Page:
Chiraayu Gosrani, another NYU Law third-year and coalition member, said that law schools and the legal community at large need to reconsider their dependence on the databases.
“As law students, and as legal advocates, we have to rely on Lexis and WestLaw,” Gosrani said. “Legal institutions are heavily reliant on and beholden to these private companies that are, on the one hand, tasked with training immigration attorneys. But on the other hand, their parent companies are turning around and signing massive, lucrative data-sharing agreements with ICE that are being used to harm our clients.”
The coalition also held a national webinar on Oct. 4 that drew more than 160 attendees. Among the featured speakers was CUNY School of Law professor Sarah Lamdan, who has been researching the relationship between data brokers and law enforcement agencies like ICE since 2017.
“I didn’t know that these companies were working with ICE and with hundreds of law enforcement agencies — and I found that shocking and disturbing,” Lamdan told WSN. “They’re the gold standard legal research platforms that all lawyers use for their work. But they’re also the government and law enforcement agencies’ main data brokers.”
Coalition members said that on three occasions, NYU administration removed a protest banner calling on NYU Law dean Trevor Morrison — who announced Oct. 7 that he is stepping down for unrelated reasons — to end contracts with Westlaw and LexisNexis.
A spokesperson for NYU Law did not deny that the banner was taken down, but said that Dean Morrison was not behind the decision to remove it.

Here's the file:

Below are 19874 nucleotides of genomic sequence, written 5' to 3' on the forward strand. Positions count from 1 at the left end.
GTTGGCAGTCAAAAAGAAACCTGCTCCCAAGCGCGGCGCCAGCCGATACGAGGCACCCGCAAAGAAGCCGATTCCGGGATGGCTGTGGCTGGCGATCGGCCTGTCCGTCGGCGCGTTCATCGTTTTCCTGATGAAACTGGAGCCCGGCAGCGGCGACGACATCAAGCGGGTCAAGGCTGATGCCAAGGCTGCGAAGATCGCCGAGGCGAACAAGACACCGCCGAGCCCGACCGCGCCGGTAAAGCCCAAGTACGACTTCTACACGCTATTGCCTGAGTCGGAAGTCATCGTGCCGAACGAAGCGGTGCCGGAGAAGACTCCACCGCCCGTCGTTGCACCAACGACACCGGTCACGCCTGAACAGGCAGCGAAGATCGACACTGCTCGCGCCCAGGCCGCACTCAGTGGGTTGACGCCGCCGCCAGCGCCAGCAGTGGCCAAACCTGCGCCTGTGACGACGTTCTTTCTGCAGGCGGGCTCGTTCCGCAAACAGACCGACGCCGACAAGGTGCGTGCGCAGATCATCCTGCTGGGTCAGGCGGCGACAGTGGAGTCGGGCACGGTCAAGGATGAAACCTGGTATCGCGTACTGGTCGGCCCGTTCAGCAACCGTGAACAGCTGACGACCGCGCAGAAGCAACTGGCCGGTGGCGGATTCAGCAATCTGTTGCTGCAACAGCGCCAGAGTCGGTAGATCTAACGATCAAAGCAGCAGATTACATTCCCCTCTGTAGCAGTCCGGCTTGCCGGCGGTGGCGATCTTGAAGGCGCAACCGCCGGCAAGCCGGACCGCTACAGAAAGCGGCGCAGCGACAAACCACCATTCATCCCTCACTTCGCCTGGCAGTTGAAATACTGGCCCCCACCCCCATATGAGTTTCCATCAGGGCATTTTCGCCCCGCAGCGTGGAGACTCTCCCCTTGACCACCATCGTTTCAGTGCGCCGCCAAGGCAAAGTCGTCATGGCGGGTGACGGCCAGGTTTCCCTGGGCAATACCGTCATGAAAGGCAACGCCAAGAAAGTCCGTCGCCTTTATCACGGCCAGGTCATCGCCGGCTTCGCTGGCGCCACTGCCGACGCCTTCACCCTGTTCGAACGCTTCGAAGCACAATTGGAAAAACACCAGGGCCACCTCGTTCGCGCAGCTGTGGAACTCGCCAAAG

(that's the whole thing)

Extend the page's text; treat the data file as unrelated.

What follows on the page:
“The Law School welcomes the free exchange of ideas, including through protest,” the spokesperson said. “When students displayed a banner in the courtyard of Vanderbilt Hall on October 5, Dean Morrison went to talk to them to learn more about their concerns. He did not discourage them from protesting and did not say anything about where the banner could be displayed. Our students are told there are policies and processes for displaying signage on our campus, and are asked to remove it outside of permitted locations. It may also be removed if left on Law School property unattended.”
Neither Morrison nor the spokesperson commented on the coalition’s demands for law school deans to end their contracts with LexisNexis and Westlaw and to publicly condemn the companies’ sales to ICE.
The coalition’s roots are in the #NoTechForICE campaign spearheaded by the Latinx advocacy group Mijente. In 2019, law students and professionals across the country collaborated with #NoTechForICE to draft an open letter to Thomson Reuters and RELX calling on the companies to drop their contracts with ICE.
“Beyond raising professional responsibility red flags, facilitating ICE surveillance violates your codes of corporate responsibility,” the letter stated. “You are participating in surveillance and deportation practices that culminate in the cruel and unethical treatment of vulnerable populations on an almost unprecedented scale … The time is now to stop enabling and profiting from the misery being inflicted on immigrant communities by ICE.”
Contact Suhail Gharaibeh at [email protected]